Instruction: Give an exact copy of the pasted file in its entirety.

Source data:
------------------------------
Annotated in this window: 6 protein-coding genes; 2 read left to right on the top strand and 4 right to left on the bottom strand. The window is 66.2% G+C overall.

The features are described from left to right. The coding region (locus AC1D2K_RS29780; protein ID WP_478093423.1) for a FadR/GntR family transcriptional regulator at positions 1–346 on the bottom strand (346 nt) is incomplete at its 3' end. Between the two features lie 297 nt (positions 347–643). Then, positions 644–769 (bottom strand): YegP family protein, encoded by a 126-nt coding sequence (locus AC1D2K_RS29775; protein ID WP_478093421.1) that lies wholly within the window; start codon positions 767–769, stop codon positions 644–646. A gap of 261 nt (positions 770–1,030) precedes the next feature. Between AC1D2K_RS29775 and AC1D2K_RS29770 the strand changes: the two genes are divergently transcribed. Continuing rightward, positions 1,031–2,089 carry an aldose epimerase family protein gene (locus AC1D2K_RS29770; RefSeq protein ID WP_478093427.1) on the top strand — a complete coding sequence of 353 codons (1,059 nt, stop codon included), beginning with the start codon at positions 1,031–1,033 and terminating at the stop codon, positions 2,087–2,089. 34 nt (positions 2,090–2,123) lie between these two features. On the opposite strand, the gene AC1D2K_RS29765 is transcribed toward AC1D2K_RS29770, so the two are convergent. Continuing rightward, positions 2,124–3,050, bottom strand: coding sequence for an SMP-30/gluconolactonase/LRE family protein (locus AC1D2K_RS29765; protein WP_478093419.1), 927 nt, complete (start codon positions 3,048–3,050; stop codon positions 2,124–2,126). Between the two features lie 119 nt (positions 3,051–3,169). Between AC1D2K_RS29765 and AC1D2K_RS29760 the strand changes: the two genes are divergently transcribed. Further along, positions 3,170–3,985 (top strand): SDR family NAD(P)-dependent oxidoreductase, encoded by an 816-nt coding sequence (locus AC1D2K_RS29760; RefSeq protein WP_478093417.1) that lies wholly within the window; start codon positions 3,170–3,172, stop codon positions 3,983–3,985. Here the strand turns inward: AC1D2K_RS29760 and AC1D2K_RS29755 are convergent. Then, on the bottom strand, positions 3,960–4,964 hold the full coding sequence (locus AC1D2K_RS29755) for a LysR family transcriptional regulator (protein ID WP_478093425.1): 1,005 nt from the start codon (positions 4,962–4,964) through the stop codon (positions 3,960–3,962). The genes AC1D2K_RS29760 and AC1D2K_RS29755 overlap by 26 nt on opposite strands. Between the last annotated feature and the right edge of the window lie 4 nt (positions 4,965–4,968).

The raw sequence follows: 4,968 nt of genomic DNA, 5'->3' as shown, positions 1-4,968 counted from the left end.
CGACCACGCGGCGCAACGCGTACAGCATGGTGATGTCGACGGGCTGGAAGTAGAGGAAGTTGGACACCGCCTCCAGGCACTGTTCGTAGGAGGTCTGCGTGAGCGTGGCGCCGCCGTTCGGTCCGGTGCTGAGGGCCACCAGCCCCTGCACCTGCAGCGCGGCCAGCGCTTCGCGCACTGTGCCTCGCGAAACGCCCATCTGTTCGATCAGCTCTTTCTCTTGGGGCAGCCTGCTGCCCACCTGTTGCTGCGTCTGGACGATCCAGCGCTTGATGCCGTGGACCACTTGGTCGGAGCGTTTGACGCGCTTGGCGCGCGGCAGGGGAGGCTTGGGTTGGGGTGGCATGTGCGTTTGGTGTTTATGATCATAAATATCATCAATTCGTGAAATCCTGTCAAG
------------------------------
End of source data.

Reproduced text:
Annotated in this window: 6 protein-coding genes; 2 read left to right on the top strand and 4 right to left on the bottom strand. The window is 66.2% G+C overall.

The features are described from left to right. The coding region (locus AC1D2K_RS29780; protein ID WP_478093423.1) for a FadR/GntR family transcriptional regulator at positions 1–346 on the bottom strand (346 nt) is incomplete at its 3' end. Between the two features lie 297 nt (positions 347–643). Then, positions 644–769 (bottom strand): YegP family protein, encoded by a 126-nt coding sequence (locus AC1D2K_RS29775; protein ID WP_478093421.1) that lies wholly within the window; start codon positions 767–769, stop codon positions 644–646. A gap of 261 nt (positions 770–1,030) precedes the next feature. Between AC1D2K_RS29775 and AC1D2K_RS29770 the strand changes: the two genes are divergently transcribed. Continuing rightward, positions 1,031–2,089 carry an aldose epimerase family protein gene (locus AC1D2K_RS29770; RefSeq protein ID WP_478093427.1) on the top strand — a complete coding sequence of 353 codons (1,059 nt, stop codon included), beginning with the start codon at positions 1,031–1,033 and terminating at the stop codon, positions 2,087–2,089. 34 nt (positions 2,090–2,123) lie between these two features. On the opposite strand, the gene AC1D2K_RS29765 is transcribed toward AC1D2K_RS29770, so the two are convergent. Continuing rightward, positions 2,124–3,050, bottom strand: coding sequence for an SMP-30/gluconolactonase/LRE family protein (locus AC1D2K_RS29765; protein WP_478093419.1), 927 nt, complete (start codon positions 3,048–3,050; stop codon positions 2,124–2,126). Between the two features lie 119 nt (positions 3,051–3,169). Between AC1D2K_RS29765 and AC1D2K_RS29760 the strand changes: the two genes are divergently transcribed. Further along, positions 3,170–3,985 (top strand): SDR family NAD(P)-dependent oxidoreductase, encoded by an 816-nt coding sequence (locus AC1D2K_RS29760; RefSeq protein WP_478093417.1) that lies wholly within the window; start codon positions 3,170–3,172, stop codon positions 3,983–3,985. Here the strand turns inward: AC1D2K_RS29760 and AC1D2K_RS29755 are convergent. Then, on the bottom strand, positions 3,960–4,964 hold the full coding sequence (locus AC1D2K_RS29755) for a LysR family transcriptional regulator (protein ID WP_478093425.1): 1,005 nt from the start codon (positions 4,962–4,964) through the stop codon (positions 3,960–3,962). The genes AC1D2K_RS29760 and AC1D2K_RS29755 overlap by 26 nt on opposite strands. Between the last annotated feature and the right edge of the window lie 4 nt (positions 4,965–4,968).

The raw sequence follows: 4,968 nt of genomic DNA, 5'->3' as shown, positions 1-4,968 counted from the left end.
CGACCACGCGGCGCAACGCGTACAGCATGGTGATGTCGACGGGCTGGAAGTAGAGGAAGTTGGACACCGCCTCCAGGCACTGTTCGTAGGAGGTCTGCGTGAGCGTGGCGCCGCCGTTCGGTCCGGTGCTGAGGGCCACCAGCCCCTGCACCTGCAGCGCGGCCAGCGCTTCGCGCACTGTGCCTCGCGAAACGCCCATCTGTTCGATCAGCTCTTTCTCTTGGGGCAGCCTGCTGCCCACCTGTTGCTGCGTCTGGACGATCCAGCGCTTGATGCCGTGGACCACTTGGTCGGAGCGTTTGACGCGCTTGGCGCGCGGCAGGGGAGGCTTGGGTTGGGGTGGCATGTGCGTTTGGTGTTTATGATCATAAATATCATCAATTCGTGAAATCCTGTCAAG